WASHINGTON (AP) — President Barack Obama and his Republican opponents are clashing over U.S. policy toward Israel as each side jockeys for support from Jewish voters, who could be critical in the 2012 election.
Aiming to cast Obama as unfairly harsh toward Israel and soft on the Palestinians, Republican presidential hopefuls Mitt Romney and Newt Gingrich have called on the president to fire his ambassador to Belgium. The envoy, Howard Gutman, had said that some anti-Semitism stemmed from tensions between Israel and the Palestinians; Romney and Gingrich say his remarks unfairly blamed Israel.
The White House says Obama has a strong record on support for Israel, and quickly fired back with a statement condemning "anti-Semitism in all its forms." The State Department said Gutman would remain in his job.
Republicans also challenged Obama's assertion at a fundraiser last week that "this administration has done more in terms of the security of the state of Israel than any previous administration." Romney said Obama has "repeatedly thrown Israel under the bus" — an accusation the Republican National Committee repeated Monday.
Firing back, Democratic National Committee Chairwoman Debbie Wasserman Schultz called Romney's comments "outrageous" and questioned his own policies.
The fiery debate will likely continue Wednesday when the Republican presidential candidates attend a Washington forum hosted by the Republican Jewish Coalition.
Obama campaign officials say they will be ready to respond. And the next day, Jewish leaders will be at the White House for briefings on Israel and a Hanukkah party, followed by an Obama speech next week to an expected audience of nearly 6,000 at a conference of the Union for Reform Judaism.
Such attention is all being paid in recognition that Jewish voters, though comprising only 2 percent of the electorate nationwide, are an important part of Obama's base and could make the difference in battleground states including Florida, Pennsylvania, Ohio and Nevada in a close election. Moreover, the Jewish community is an important source of donations, and Obama campaign supporters want to maintain that support as much as Republicans want to chip away at it.
"This campaign takes the Jewish vote very, very seriously," said Ira Forman, the Obama campaign Jewish outreach director. "I'm confident this will be the most comprehensive effort in presidential campaign history."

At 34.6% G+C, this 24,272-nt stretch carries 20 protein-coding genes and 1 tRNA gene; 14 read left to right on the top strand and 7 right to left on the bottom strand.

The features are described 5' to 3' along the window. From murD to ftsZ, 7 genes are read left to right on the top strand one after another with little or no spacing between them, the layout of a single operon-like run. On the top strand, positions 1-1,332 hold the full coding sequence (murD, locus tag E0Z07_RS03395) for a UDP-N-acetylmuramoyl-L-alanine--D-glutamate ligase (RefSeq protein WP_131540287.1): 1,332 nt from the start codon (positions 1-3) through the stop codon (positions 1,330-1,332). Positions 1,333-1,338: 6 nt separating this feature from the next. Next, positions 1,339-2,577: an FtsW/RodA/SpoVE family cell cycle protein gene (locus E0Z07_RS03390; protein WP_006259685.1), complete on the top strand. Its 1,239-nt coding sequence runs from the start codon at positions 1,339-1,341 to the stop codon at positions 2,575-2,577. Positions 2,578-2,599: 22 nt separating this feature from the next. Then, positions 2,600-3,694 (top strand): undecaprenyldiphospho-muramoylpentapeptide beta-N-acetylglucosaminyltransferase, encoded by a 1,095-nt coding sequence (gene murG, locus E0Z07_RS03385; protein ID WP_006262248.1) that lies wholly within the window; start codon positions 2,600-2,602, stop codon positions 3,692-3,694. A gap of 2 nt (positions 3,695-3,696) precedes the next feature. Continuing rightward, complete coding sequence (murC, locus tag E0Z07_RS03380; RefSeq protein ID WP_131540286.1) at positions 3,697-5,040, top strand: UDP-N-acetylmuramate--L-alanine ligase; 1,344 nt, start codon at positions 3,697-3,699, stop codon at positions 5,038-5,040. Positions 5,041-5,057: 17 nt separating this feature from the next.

The White House outreach has increased since May when Obama caused a furor by calling for Israel's 1967 borders, with agreed-upon land swaps, as a basis for resuming negotiations toward a two-state solution with the Palestinians. Israeli Prime Minister Benjamin Netanyahu rejected the 1967 borders as indefensible and largely disregarded Obama's emphasis on land swaps to account for current conditions.
Republicans seized on the dispute. And while Obama supporters say his argument was widely mischaracterized, damage was done. Now the Obama campaign and its backers say they are determined to respond rapidly to such criticism in future.
"We are trying to responsibly respond to all of these unsubstantiated or false allegations, but there are so many of them, and they are so frequently recited despite the fact that the people who are spreading them have to know that they're false, that it's hard to keep up with them," said Alan Solow, an Obama fundraiser and longtime associate.
The effort involves using surrogates including Vice President Joe Biden, and use of the president's own time in public appearances and private talks with donors and religious leaders, such as a conference call between Obama and rabbis ahead of the Jewish New Year this fall.
The Obama campaign also is going on the offense against Republicans. In conversations about the Jewish vote, Obama backers are quick to bring up comments by Romney, Gingrich and Rick Perry at a debate last month suggesting they would start foreign aid for all countries at zero. Obama supporters say would imperil funding for Israel, even though the candidates also sought to affirm their support for the Jewish state.
Democratic candidates typically enjoy a big electoral advantage among Jewish voters. Obama won 78 percent of the Jewish vote in 2008, compared with 21 percent for Republican John McCain.
But Gallup has found that Obama's approval rating among Jews has fallen from 83 percent in January 2009 to 54 percent in late summer and early autumn of this year. Still, that figure is much higher than his overall 41 percent approval rating, and the drop-off in support was about in line with other voter groups.
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